Croydon Council have commenced a pilot scheme with Kensa Contracting to install a low-carbon fifth generation district heating system for its residents that will cut the cost to residents and the environment.
The ground source heat pumps at the Croydon council-owned 10-storey block in New Addington will cut carbon emissions, help improve air quality, and save up to £300 per home per year on more than 40 households’ heating bills.
The project comes after Croydon Council declared a climate emergency this summer, and aims to contribute towards a local target of cutting the borough’s carbon emissions by 34% by 2025.
Kensa Contracting will be undertaking the ground source heat pump installations, following on from an award-winning tower block retrofit scheme in Enfield, featured in the Mayor’s London Climate Action Week.
The 44 flats are the first in Croydon to have ground source heat pumps retrofitted, replacing the existing electric storage heaters. An individual Kensa Shoebox ground source heat pump will be installed in each flat, connected to an ambient shared ground loop array.
The ambient nature of the heating distribution system will prevent overheating of communal areas, whilst the individual heat pump in each flat will provide the tenant with independent control and the freedom to switch fuel suppliers for the cheapest energy tariff.
As well as saving each home between £260 and £300 a year off their bills, the ground source heat pumps will cost less for the council to maintain than storage heaters.
The replacement of the tower block’s electric storage heaters with Kensa’s ground source heat pump system cuts lifetime carbon emissions by the equivalent of a 242,317-mile car journey; or driving around the world ten times! The average night storage heater produces approximately 2,001kg of carbon dioxide per year, compared to the new ground source heat pump system that produces around 645kg per year.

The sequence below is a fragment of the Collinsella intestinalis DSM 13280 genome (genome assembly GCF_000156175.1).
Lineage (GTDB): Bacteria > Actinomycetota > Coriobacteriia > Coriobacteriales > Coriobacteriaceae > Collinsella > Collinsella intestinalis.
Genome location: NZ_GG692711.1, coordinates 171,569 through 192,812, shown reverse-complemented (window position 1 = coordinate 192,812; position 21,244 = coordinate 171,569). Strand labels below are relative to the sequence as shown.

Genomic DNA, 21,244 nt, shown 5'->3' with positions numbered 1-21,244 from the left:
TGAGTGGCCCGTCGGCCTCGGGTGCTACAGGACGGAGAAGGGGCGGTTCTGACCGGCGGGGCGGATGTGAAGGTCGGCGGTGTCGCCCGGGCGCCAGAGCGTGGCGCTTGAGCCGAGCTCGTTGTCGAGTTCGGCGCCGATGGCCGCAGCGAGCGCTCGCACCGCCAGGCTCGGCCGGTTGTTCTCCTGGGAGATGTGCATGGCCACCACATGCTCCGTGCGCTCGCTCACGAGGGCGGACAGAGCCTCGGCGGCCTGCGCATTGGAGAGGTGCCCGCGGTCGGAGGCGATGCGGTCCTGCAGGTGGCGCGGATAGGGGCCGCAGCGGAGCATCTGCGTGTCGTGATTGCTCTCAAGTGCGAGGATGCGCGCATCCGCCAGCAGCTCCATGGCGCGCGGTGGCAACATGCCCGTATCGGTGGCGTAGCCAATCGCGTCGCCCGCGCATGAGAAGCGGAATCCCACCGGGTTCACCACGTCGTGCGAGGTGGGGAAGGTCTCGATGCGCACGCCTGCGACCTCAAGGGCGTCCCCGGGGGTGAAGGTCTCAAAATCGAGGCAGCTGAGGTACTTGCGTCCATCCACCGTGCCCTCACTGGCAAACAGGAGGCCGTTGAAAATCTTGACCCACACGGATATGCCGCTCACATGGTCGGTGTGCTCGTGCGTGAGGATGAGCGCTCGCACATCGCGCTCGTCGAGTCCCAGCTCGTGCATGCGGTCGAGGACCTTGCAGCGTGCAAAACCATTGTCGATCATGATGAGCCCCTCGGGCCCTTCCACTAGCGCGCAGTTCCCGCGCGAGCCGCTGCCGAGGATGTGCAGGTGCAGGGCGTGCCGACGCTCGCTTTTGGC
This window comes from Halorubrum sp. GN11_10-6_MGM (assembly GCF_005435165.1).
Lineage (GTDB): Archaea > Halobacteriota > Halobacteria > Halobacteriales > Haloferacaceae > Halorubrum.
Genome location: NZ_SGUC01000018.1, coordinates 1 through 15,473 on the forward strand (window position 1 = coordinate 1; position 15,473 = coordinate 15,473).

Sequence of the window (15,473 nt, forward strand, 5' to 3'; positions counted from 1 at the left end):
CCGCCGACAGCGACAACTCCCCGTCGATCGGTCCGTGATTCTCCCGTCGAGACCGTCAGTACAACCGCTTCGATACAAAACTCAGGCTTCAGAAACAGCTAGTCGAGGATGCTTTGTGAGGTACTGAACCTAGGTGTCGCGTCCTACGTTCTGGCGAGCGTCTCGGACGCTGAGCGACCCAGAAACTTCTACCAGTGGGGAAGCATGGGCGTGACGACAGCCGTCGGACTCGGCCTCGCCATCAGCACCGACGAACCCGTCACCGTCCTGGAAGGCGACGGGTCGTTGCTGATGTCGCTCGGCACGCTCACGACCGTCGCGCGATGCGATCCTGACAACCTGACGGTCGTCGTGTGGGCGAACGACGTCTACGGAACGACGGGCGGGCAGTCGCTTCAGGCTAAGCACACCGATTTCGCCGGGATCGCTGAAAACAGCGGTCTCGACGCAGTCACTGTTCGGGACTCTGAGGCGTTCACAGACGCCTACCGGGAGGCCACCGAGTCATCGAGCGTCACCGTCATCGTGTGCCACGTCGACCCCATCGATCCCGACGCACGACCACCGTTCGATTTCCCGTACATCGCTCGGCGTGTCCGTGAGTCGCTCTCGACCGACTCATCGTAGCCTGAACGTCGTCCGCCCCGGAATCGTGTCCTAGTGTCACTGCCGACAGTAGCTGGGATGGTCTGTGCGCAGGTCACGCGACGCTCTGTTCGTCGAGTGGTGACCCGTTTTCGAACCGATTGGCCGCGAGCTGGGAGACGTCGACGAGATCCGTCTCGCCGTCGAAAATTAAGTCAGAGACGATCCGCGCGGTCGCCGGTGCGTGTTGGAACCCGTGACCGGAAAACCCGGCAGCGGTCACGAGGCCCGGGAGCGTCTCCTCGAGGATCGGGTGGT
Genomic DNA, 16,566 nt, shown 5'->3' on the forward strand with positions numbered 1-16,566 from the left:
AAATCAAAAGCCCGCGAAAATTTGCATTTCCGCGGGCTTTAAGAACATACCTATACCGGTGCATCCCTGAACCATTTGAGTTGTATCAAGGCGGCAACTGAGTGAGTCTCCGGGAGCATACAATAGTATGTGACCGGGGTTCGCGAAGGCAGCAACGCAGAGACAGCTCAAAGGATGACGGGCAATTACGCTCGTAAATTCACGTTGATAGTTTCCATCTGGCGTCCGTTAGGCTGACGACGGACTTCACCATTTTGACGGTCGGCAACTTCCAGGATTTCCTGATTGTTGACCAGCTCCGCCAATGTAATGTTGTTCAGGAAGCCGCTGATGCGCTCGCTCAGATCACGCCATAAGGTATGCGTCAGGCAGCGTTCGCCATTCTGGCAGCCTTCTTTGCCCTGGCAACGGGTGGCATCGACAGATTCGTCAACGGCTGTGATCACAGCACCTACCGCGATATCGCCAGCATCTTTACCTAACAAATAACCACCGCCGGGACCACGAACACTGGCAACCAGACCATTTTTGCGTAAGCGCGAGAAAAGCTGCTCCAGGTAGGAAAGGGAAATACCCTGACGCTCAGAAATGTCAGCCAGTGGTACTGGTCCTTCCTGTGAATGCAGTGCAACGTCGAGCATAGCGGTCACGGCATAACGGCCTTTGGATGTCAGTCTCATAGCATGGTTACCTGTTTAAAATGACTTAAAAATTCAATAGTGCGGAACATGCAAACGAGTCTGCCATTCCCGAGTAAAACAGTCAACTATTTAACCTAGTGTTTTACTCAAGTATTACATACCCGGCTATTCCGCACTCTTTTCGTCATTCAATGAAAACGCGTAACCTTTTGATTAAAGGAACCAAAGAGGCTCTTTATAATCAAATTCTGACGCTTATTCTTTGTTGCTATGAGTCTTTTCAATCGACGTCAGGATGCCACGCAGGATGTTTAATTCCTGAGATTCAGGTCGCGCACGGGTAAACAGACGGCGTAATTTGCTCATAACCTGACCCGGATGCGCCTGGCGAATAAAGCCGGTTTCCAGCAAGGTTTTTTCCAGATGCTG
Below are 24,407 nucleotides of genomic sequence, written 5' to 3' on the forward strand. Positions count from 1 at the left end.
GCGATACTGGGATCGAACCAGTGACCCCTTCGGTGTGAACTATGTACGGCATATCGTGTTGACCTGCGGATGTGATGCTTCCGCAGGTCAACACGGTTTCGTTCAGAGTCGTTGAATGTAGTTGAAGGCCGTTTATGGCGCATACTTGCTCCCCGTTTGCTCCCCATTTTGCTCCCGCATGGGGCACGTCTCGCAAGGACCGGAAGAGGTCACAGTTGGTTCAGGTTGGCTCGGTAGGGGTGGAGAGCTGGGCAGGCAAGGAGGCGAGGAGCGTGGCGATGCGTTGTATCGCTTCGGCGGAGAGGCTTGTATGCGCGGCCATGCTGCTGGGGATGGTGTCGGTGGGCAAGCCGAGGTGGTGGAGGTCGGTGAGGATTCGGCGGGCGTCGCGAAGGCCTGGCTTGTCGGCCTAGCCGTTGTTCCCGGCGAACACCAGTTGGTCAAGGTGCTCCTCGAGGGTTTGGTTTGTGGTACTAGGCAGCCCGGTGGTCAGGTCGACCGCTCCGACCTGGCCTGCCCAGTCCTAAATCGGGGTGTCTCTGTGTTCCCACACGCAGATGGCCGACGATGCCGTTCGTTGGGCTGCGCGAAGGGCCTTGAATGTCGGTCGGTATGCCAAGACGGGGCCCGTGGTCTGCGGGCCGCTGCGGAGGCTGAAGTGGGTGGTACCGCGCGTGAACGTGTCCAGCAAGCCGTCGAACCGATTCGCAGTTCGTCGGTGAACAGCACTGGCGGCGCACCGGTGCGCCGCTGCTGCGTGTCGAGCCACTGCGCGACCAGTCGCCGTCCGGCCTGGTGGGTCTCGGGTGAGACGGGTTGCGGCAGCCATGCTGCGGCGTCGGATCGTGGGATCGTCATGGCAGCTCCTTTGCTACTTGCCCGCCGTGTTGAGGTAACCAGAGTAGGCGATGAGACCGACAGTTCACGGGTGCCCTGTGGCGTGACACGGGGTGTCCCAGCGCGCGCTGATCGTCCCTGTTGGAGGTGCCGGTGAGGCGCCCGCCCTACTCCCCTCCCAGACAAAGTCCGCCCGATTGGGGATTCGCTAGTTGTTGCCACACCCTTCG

Kensa expect to complete the works by spring 2020, timed to coincide with an 18-month, £3.2 million refurbishment to the block including new insulation, a replacement roof and windows, landscaping and new parking.
The £700,000 heating system will be funded through the council’s ring-fenced housing budget and via energy credits from energy regulator Ofgem.
Councillor Alison Butler, deputy leader and cabinet member for homes and Gateway services, said:
Many Croydon tenants find paying their winter fuel bills a struggle, so this pilot scheme and wider refurbishment will make a real difference by ensuring their homes are warmer, more energy-efficient and cheaper to run.
Councillor Stuart King, cabinet lead for environment and transport, said:
Making Croydon more sustainable is a key council priority, and by both cutting carbon emissions and residents’ heating bills this project underlines our commitment to improving the environment.
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